Creative Victoria Partnership Agreement
The Creative State strategy was launched by the Victorian Government in April. It included adoption of the MAV’s key submission recommendation - that the role and contribution of local government in supporting Victoria’s creative and cultural industries be recognised through a formal partnership.
The Strategy states “Creative Victoria will establish and resource a formal partnership with the MAV to work with local councils across the state on the growth of creative industries and activities, ensuring that actions are aligned with local priorities and increase the impact of the creative industries at the local level.”
Creative Victoria and the MAV have now signed a four-year Partnership Agreement, with funding to be provided from 2016 - 2020 to establish a new Arts and Culture Policy Adviser position at the MAV. We are pleased to announce Francesca Valmorbida commenced in this role in late October.
We look forward to working with councils on this exciting initiative across the areas of arts, culture, libraries and economic development. Francesca will make contact with Arts and Culture staff in the near future to ensure all councils can be involved.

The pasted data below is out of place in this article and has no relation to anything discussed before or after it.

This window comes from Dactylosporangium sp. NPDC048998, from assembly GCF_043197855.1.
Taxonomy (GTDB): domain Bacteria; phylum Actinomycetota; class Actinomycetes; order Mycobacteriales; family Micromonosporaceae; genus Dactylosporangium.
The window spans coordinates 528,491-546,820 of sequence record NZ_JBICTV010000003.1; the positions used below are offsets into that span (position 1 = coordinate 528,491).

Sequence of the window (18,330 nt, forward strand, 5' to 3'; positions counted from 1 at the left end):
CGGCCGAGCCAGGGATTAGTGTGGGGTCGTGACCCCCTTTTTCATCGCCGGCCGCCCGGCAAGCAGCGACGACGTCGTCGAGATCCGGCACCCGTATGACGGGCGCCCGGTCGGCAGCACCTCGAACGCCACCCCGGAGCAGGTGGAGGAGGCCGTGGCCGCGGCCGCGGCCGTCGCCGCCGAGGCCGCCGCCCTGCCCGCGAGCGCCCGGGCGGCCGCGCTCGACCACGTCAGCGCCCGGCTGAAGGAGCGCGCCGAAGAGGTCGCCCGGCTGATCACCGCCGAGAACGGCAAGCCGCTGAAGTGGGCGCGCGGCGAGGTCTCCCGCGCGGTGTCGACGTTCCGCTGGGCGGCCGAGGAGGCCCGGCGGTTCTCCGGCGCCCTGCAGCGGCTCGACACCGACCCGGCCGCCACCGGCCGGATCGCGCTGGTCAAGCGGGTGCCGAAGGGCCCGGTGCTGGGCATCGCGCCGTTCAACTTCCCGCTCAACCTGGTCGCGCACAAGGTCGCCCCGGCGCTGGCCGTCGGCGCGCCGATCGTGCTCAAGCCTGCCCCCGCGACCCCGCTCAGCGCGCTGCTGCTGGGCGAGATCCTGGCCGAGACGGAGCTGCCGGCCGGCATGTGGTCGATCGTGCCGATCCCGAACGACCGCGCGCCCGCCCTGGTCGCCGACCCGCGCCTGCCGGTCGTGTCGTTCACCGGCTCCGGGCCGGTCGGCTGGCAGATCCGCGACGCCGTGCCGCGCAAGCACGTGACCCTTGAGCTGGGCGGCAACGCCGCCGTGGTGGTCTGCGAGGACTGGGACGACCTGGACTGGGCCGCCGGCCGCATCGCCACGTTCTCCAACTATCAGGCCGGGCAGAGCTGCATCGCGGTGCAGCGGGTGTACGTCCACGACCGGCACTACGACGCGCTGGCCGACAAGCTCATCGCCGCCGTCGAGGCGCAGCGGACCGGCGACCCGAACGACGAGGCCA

For further information, contact Francesca Valmorbida.
National Disability Insurance Scheme (NDIS)
The MAV held a Human Services Directors forum in October on the NDIS and what the scheme means for local government. Presentations from the forum are now available on the MAV website.
As the scheme rolls out across the State, the challenges for implementation include a continuous process of review and change. The Aged Care Branch of the Department of Health and Human Services is working closely with the MAV and impacted councils to provide as much certainty as possible about funding.
The Victorian Government will continue to fund Home and Community Care (HACC) services until all NDIS-eligible participants who are currently supported by councils have entered the scheme.
This means that:
- The Department will continue to fund councils to deliver HACC services for their municipality during the NDIS transition period
- Councils will not be required to register as NDIS providers during the transition period, if they do not intend to provide services through the NDIS in the longer term
- Continuity of funding and support aims to ensure that through a time of great change, people with a disability will continue to receive support from a local, trusted source.
The Victorian Government and MAV are also exploring intermediary options for rural communities where, as a result of increased demand for services under the NDIS, there is no alternative provider. This will include addressing price differences and administrative burdens for existing providers.
For further information, contact Jan Black.
Water Liveability and Health Research